The number of epochs established at the set-up also seems to determine the protocol precision. In a recent systematic review, Migueles et al. [10] recommend for children the Hänggi et al. [32] cut-off points developed in 1-s epoch for the hip due to the excellent classification accuracy (ROC-AUC > 0.90 for all cut-points) obtained and the cover for almost the whole spectrum of PA intensities. The ranges obtained by Hänggi et al. [32] were “< 3 counts for SB, 3–56 counts for LPA and > 56 counts for MVPA”. If values from 1-s epoch to 60-s epochs are transformed, the results are within the following ranges “< 180 for SB, 180–3360 for LPA and > 3360 for MVPA”. These are very similar to those proposed by Mattocks' et al. [22] (SB: ≤ 100; LPA: 101–3580; MPA: 3581–6129; VPA: ≥ 6130), that was the protocol included in the present study. The latter has the advantage of being able to study separately MPA and VPA intensities.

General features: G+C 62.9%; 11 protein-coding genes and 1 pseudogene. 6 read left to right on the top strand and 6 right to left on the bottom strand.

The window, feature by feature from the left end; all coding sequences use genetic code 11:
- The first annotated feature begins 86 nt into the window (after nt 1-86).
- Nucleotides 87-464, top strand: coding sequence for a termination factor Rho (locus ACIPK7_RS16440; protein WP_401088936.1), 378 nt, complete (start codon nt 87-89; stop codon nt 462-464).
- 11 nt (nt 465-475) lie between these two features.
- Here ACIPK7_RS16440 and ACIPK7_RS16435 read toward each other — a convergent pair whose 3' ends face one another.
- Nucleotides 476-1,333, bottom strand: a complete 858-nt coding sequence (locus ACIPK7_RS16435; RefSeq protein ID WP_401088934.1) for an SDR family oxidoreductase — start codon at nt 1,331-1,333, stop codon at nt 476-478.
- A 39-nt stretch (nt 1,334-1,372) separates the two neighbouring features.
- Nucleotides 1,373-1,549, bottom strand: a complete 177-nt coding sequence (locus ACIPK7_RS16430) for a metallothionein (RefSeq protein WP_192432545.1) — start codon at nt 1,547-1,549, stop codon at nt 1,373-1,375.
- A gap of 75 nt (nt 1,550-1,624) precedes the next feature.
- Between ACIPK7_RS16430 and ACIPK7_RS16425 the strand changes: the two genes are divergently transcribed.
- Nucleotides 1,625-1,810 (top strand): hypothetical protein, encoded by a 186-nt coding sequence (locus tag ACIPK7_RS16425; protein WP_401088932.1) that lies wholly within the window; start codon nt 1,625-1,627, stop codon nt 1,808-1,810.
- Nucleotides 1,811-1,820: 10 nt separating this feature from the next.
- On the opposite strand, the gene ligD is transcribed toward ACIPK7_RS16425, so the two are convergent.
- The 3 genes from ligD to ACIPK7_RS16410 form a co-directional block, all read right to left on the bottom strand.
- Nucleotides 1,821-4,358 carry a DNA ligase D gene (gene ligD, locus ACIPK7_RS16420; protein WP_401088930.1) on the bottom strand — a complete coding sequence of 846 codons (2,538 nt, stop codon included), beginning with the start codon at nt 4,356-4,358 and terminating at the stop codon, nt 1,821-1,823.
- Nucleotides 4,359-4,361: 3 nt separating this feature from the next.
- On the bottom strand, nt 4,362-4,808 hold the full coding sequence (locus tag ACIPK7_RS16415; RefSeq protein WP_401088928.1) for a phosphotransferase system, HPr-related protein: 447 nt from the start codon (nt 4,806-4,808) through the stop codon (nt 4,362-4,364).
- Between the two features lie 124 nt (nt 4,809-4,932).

Once analyzed the accelerometer protocols, it seems that the protocols are roughly comparable with the exception of that Puyau et al. [21] which overestimated SB compared to the others, and Freedson et al. [20] that overestimated MPA, and consequently MVPA. In this sense, it was found that the lower value in min obtained for SB was 471/504.7 min [19] versus 631.5/663.7 min in the upper value [21], respectively, for NWT-20 and NWT-60, highlighting the MVPA which was 21/20.7 min [22] versus 180.2/178.4 min [20]. Moreover, Freedson et al. [20] and Puyau et al. [21] underestimated LPA, and Mattocks et al. [22] underestimated VPA (Table 3). These results were a direct result of the different cut-off points published between the different protocols (Table 1). Indeed, the current literature reporting PA children data measured by accelerometry must be interpreted with caution, paying attention to the analysis protocol when comparing one study's results with others [11].